If being bizarre alone was enough to qualify a DTV film as great entertainment, then Steven Seagal’s Submerged would be an undisputed masterpiece. Unfortunately for that film and many other DTV entries, you’ve really gotta have some interesting action on screen as well. It’s fine and good to make people scratch their heads and debate meaning by employing a surrealistic method of storytelling (e.g. David Lynch), but the type of bizarre you come across in DTV is usually accidental rather than a carefully considered artistic choice. By throwing the action in there as well, filmmakers keep viewers engaged with eye candy and visceral thrills, while burning an impression into the mind with the disjointed themes and plot elements. You simply have to have both conditions in place to produce a solid DTV product. That’s why films like Lost Boys: The Tribe are successful even when they don’t do justice to their legacy. They manage to take relatively limited resources and craft an entertaining 90-minute thrill ride (only the vehicle is more Volkswagen GTI than Porsche 911).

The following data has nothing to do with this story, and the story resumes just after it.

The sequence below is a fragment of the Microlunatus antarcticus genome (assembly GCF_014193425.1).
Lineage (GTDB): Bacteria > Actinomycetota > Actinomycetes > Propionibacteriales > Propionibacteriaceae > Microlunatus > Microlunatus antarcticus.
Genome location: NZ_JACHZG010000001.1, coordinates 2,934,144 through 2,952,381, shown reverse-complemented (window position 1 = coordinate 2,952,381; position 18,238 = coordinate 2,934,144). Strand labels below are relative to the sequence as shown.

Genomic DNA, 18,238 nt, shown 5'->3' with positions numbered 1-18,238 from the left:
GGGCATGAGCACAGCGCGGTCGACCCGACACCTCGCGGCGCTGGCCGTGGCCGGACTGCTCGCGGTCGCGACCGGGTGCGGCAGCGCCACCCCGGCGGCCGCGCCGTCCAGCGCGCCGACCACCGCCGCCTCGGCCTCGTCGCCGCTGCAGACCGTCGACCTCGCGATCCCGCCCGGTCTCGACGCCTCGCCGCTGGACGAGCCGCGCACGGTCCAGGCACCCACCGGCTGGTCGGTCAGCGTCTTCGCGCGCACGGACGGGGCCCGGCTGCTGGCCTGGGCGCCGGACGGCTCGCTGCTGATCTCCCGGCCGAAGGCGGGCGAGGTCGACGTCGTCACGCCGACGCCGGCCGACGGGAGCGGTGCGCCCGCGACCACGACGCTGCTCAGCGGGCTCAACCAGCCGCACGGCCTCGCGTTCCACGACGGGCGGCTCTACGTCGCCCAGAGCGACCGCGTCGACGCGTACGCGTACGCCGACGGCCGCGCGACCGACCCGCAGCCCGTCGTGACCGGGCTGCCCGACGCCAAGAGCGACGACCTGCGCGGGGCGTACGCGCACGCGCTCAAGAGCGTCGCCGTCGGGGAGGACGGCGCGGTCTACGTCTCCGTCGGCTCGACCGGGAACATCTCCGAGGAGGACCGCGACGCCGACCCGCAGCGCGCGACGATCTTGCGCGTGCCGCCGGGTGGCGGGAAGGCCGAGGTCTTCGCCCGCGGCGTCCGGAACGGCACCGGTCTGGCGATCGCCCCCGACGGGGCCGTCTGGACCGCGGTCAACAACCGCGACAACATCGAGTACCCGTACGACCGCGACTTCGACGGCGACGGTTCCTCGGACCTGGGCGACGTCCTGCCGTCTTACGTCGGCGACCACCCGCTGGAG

Bridge of Dragons may not have any legacy to live up to (except maybe previous Lundgren films), but it does manage to fulfill the criteria of plentiful action . . . with a vengeance! Director Florentine seems on a mission to take as few breaks as possible, and does so only to establish the most minimal of plot details (e.g. who is the bad guy/good guy). The pacing is positively breathless. Of course just because there’s lots of action doesn’t necessarily mean it’s well done or enjoyable to watch. A movie can be overflowing with endless, yet poorly staged action sequences. Thankfully Bridge of Dragons is pretty solid in this regard. There’s nothing groundbreaking here, but the work is competent and there are some standout moments. Particularly satisfying is the final duel between Warchyld and Ruechang, which has some really over the top blows and staging. It even has the obligatory damsel in distress setup in which the princess is pinned underneath an overturned jeep as flames make their way closer to her from a fuel tanker that is conveniently close by. Actually it all reminded me a little bit of the last Lundgren film I reviewed (Diamond Dogs). In that one the damsel in peril was mortally wounded because Dolph lazily chose not to intervene (despite the fact she had just saved his life). Warchyld is more in the traditional hero mode, so he’s a little more concerned about the welfare of others (which is fitting in this context).